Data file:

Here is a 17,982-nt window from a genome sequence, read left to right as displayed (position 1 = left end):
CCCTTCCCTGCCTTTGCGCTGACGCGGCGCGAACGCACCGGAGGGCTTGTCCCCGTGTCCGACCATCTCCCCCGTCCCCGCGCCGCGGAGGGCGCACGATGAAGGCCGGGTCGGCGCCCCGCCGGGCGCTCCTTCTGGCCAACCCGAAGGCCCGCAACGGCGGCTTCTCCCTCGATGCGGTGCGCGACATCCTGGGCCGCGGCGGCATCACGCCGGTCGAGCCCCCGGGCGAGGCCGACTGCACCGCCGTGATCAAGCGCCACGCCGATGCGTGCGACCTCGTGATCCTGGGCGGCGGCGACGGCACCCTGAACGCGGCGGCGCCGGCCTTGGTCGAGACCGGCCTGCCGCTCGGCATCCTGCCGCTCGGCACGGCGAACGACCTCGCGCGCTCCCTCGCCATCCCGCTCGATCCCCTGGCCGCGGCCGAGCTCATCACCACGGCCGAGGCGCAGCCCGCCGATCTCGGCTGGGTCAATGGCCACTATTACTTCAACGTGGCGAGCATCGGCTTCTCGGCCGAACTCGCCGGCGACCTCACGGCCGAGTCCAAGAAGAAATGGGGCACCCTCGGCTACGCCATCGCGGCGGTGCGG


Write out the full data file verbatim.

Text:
Here is a 17,982-nt window from a genome sequence, read left to right as displayed (position 1 = left end):
CCCTTCCCTGCCTTTGCGCTGACGCGGCGCGAACGCACCGGAGGGCTTGTCCCCGTGTCCGACCATCTCCCCCGTCCCCGCGCCGCGGAGGGCGCACGATGAAGGCCGGGTCGGCGCCCCGCCGGGCGCTCCTTCTGGCCAACCCGAAGGCCCGCAACGGCGGCTTCTCCCTCGATGCGGTGCGCGACATCCTGGGCCGCGGCGGCATCACGCCGGTCGAGCCCCCGGGCGAGGCCGACTGCACCGCCGTGATCAAGCGCCACGCCGATGCGTGCGACCTCGTGATCCTGGGCGGCGGCGACGGCACCCTGAACGCGGCGGCGCCGGCCTTGGTCGAGACCGGCCTGCCGCTCGGCATCCTGCCGCTCGGCACGGCGAACGACCTCGCGCGCTCCCTCGCCATCCCGCTCGATCCCCTGGCCGCGGCCGAGCTCATCACCACGGCCGAGGCGCAGCCCGCCGATCTCGGCTGGGTCAATGGCCACTATTACTTCAACGTGGCGAGCATCGGCTTCTCGGCCGAACTCGCCGGCGACCTCACGGCCGAGTCCAAGAAGAAATGGGGCACCCTCGGCTACGCCATCGCGGCGGTGCGG